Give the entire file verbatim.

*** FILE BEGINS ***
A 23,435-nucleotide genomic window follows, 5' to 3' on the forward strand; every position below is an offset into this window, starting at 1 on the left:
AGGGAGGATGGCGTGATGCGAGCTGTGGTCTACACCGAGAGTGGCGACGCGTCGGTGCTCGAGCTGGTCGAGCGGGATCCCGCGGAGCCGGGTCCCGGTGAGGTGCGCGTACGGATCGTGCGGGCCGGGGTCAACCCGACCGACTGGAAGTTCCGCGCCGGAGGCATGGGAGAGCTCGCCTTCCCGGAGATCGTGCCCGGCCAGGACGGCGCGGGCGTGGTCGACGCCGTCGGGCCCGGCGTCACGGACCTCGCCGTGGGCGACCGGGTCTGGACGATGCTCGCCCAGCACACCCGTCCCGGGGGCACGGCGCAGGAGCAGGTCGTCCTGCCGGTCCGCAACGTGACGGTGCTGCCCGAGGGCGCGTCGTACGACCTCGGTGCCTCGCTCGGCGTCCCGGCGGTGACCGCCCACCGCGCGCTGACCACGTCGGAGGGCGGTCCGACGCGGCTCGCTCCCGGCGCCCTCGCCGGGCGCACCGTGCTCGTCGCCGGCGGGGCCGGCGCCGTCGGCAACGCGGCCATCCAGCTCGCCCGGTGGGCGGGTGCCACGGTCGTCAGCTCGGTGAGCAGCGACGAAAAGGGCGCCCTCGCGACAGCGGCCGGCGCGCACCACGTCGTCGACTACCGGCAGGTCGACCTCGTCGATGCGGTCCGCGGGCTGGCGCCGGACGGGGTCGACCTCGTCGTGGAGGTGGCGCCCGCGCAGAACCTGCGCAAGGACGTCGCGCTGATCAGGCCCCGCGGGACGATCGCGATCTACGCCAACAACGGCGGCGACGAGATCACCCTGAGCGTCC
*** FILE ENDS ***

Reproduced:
A 23,435-nucleotide genomic window follows, 5' to 3' on the forward strand; every position below is an offset into this window, starting at 1 on the left:
AGGGAGGATGGCGTGATGCGAGCTGTGGTCTACACCGAGAGTGGCGACGCGTCGGTGCTCGAGCTGGTCGAGCGGGATCCCGCGGAGCCGGGTCCCGGTGAGGTGCGCGTACGGATCGTGCGGGCCGGGGTCAACCCGACCGACTGGAAGTTCCGCGCCGGAGGCATGGGAGAGCTCGCCTTCCCGGAGATCGTGCCCGGCCAGGACGGCGCGGGCGTGGTCGACGCCGTCGGGCCCGGCGTCACGGACCTCGCCGTGGGCGACCGGGTCTGGACGATGCTCGCCCAGCACACCCGTCCCGGGGGCACGGCGCAGGAGCAGGTCGTCCTGCCGGTCCGCAACGTGACGGTGCTGCCCGAGGGCGCGTCGTACGACCTCGGTGCCTCGCTCGGCGTCCCGGCGGTGACCGCCCACCGCGCGCTGACCACGTCGGAGGGCGGTCCGACGCGGCTCGCTCCCGGCGCCCTCGCCGGGCGCACCGTGCTCGTCGCCGGCGGGGCCGGCGCCGTCGGCAACGCGGCCATCCAGCTCGCCCGGTGGGCGGGTGCCACGGTCGTCAGCTCGGTGAGCAGCGACGAAAAGGGCGCCCTCGCGACAGCGGCCGGCGCGCACCACGTCGTCGACTACCGGCAGGTCGACCTCGTCGATGCGGTCCGCGGGCTGGCGCCGGACGGGGTCGACCTCGTCGTGGAGGTGGCGCCCGCGCAGAACCTGCGCAAGGACGTCGCGCTGATCAGGCCCCGCGGGACGATCGCGATCTACGCCAACAACGGCGGCGACGAGATCACCCTGAGCGTCC